Figures 7(a) and 7(c) compare the distribution of the PSD function of the two-step textured AZO films. The inverse of the -scale (spatial frequency) represents the lateral feature sizes of the surface texture; that is, a low spatial frequency represents a large lateral features size. A higher PSD intensity indicates that the corresponding lateral feature size is more dominant in the textured surface. In order to effectively scatter the incoming light, the lateral feature size of the surface texture should be comparable to the effective wavelength () [30], that is, around 300 to 600 nm. It is clearly observed that the lateral size of the HCl-induced texture is much larger than that of the HF-induced texture, and the second step etching can further expand the lateral size of the texture features.

Figure 7: ((a) and (c)) Power spectral density (PSD) function and ((b) and (d)) corresponding autocorrelation length and RMS roughness derived from AFM measurements for two-step textured AZO films using (left) 1% HF etching for 20 s and then 0.5% HCl etching from 0 to 40 s, (right) 0.5% HCl etching for 20 s, and then 1% HF etching from 0 to 40 s.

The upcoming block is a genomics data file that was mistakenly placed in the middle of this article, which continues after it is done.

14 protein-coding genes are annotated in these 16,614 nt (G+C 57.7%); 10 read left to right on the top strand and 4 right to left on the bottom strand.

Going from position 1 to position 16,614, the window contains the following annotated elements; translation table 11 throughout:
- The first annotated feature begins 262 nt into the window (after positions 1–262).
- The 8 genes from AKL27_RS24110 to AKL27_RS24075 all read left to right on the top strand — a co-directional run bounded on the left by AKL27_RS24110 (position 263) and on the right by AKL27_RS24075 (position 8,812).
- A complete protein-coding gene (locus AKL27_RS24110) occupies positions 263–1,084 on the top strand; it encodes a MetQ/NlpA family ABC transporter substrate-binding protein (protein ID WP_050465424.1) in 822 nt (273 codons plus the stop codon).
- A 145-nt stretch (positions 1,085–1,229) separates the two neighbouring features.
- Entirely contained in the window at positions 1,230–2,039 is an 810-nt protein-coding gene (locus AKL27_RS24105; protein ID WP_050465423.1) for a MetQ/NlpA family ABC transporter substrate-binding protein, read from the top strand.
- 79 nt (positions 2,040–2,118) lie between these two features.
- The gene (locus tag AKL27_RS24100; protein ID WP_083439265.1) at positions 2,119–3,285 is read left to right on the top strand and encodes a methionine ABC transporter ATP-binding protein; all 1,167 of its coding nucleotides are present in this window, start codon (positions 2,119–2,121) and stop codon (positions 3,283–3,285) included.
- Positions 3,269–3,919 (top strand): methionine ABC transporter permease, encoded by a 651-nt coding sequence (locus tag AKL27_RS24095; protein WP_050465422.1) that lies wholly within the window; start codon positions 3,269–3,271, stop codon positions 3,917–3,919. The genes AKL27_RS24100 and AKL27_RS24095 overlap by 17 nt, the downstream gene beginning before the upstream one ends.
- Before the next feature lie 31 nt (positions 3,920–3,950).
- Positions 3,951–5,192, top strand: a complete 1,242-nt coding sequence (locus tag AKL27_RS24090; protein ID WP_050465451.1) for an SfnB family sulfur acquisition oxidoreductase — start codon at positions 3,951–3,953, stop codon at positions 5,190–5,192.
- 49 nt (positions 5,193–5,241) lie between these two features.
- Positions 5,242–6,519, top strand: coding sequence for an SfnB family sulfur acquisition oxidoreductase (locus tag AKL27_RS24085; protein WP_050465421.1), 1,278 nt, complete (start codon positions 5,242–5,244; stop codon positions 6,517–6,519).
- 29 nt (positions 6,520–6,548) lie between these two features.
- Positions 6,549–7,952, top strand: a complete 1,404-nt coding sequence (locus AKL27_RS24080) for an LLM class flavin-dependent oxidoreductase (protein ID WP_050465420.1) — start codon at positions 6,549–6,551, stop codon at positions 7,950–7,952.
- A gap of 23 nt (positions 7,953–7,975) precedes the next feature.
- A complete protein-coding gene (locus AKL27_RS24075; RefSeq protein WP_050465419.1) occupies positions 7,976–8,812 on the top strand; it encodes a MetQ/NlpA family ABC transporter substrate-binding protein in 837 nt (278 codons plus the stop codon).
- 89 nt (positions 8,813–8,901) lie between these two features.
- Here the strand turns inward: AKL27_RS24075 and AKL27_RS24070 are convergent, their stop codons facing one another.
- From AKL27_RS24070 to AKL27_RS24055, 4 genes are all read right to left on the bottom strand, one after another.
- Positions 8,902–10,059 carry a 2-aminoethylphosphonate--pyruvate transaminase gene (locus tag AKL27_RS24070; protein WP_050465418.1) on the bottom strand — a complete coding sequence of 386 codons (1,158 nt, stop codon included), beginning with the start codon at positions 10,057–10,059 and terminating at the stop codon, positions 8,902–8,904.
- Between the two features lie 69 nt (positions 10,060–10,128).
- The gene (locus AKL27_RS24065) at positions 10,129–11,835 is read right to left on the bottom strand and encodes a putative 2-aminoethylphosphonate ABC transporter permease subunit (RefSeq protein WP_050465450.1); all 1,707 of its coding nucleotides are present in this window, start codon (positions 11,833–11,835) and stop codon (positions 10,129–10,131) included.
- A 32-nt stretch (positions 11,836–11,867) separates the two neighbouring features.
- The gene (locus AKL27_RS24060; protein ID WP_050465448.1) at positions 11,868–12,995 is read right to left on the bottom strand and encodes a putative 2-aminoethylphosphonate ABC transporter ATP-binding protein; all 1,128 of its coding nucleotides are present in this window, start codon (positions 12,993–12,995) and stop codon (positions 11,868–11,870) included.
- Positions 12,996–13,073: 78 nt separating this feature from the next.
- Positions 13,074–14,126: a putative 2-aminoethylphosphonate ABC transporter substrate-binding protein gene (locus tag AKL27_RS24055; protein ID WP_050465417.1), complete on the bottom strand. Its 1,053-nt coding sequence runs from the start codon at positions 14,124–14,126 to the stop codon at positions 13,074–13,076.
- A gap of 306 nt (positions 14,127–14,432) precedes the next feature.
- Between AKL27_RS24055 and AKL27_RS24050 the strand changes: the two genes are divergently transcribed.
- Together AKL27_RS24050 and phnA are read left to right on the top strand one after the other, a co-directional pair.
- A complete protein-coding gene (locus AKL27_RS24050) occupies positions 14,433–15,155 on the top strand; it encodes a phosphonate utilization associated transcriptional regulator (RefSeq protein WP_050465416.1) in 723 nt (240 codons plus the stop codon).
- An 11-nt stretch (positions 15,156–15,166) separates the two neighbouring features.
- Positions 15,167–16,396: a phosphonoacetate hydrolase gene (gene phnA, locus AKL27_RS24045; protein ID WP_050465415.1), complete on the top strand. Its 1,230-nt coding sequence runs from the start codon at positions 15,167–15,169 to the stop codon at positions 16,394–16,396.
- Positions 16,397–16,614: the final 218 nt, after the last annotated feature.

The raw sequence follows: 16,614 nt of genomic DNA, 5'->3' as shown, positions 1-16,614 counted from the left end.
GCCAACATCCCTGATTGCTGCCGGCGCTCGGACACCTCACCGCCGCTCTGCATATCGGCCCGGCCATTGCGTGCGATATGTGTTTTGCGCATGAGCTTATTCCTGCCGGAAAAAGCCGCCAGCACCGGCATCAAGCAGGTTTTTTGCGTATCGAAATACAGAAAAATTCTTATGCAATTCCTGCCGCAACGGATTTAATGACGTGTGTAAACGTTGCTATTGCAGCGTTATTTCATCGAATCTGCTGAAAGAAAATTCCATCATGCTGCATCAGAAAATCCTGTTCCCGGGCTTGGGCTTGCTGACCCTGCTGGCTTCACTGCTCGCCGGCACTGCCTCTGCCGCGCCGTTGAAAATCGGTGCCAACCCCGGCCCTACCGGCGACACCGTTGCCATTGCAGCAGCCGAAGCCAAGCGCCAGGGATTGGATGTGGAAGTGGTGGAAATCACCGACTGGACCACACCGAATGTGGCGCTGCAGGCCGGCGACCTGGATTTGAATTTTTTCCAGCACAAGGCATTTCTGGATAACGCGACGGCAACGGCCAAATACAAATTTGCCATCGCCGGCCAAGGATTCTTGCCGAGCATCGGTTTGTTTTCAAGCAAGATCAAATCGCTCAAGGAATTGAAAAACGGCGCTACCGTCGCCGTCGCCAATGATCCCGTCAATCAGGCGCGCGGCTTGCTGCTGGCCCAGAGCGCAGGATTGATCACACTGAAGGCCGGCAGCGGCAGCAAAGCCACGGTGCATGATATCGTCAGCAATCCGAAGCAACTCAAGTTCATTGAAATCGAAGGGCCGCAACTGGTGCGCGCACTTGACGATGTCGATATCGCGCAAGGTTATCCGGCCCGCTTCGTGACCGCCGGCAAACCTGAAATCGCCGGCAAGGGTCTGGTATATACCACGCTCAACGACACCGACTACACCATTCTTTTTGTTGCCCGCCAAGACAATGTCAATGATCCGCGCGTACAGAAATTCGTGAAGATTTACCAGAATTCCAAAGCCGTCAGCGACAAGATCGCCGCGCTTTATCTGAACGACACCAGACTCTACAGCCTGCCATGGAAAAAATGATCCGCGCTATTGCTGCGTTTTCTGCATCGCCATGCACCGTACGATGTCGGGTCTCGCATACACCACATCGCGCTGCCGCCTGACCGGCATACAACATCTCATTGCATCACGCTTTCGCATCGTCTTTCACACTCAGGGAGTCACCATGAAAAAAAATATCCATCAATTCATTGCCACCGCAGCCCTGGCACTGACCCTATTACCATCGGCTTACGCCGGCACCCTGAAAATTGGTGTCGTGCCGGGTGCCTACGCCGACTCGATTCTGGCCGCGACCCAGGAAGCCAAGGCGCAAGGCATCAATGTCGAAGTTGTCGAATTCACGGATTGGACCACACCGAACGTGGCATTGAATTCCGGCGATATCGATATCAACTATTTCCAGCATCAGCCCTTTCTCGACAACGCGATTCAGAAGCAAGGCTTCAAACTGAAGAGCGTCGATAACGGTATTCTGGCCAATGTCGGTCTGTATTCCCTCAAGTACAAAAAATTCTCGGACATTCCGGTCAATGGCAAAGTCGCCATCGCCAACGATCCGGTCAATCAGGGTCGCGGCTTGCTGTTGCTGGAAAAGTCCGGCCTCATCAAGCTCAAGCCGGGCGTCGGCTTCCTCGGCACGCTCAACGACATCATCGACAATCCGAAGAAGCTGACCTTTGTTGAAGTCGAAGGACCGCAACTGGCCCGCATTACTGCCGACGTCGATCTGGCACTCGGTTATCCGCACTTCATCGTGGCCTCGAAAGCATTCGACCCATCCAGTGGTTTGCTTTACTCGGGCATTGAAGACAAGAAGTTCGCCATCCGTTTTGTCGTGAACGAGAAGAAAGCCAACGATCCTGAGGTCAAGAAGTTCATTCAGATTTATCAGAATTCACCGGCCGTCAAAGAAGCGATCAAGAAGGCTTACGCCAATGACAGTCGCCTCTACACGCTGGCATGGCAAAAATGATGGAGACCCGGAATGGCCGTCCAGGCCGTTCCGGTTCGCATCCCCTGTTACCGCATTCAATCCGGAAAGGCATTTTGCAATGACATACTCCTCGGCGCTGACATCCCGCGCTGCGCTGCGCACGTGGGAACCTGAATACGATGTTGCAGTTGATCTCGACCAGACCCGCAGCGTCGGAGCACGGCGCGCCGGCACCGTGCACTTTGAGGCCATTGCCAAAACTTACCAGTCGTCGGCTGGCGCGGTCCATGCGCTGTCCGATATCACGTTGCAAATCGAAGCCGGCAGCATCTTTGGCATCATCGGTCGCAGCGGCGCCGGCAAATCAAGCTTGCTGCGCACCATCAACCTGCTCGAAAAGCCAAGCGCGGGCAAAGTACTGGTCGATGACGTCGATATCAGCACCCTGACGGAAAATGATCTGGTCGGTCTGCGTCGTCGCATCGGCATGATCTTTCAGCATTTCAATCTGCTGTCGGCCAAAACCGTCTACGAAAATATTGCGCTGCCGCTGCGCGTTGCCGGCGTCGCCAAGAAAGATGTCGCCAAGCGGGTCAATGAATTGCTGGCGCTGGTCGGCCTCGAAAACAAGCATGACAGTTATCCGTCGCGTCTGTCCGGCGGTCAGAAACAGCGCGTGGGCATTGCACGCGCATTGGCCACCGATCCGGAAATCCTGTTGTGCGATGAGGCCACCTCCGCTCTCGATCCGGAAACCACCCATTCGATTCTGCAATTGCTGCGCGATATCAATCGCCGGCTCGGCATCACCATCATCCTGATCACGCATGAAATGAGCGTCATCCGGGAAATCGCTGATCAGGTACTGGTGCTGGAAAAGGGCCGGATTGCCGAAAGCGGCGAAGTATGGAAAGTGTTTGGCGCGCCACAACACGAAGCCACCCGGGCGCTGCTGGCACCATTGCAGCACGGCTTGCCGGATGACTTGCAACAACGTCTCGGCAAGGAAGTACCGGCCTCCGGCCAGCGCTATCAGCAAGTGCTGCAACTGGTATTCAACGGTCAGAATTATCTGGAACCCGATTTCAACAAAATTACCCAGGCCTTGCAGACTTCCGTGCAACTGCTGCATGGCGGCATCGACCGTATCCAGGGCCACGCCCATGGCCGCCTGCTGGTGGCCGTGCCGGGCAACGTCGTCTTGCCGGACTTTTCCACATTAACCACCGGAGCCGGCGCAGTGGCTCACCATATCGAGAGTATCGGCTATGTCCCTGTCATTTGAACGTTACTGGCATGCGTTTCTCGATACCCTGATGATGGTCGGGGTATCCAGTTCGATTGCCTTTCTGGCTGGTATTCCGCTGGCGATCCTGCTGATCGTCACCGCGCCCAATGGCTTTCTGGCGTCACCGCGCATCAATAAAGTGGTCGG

The PSD function can also provide an exact value to represent the surface morphology of the textured films, such as the root-mean-square (RMS) roughness () and the autocorrelation length (), as shown in Figures 7(b) and 7(d). The RMS roughness represents how rough the textured surface is, and the autocorrelation length corresponds to the average lateral size of the randomly textured surface [31]. The two-step textured AZO films prepared by HF and then HCl etching tends to have a small lateral size of around 150 nm, attributed to the small HF-induced textures. In contrast, the AZO films textured by HCl etching for 20 s and then HF etching for 30 or 40 s show a good average lateral feature size of around 340 nm, comparable to the effective scattering feature sizes. In addition, the RMS roughness of such two-step textured AZO films is around 100 nm, which is in the acceptable range for solar cell fabrication (note that excessive surface roughness will cause shunting issues in solar cell diodes).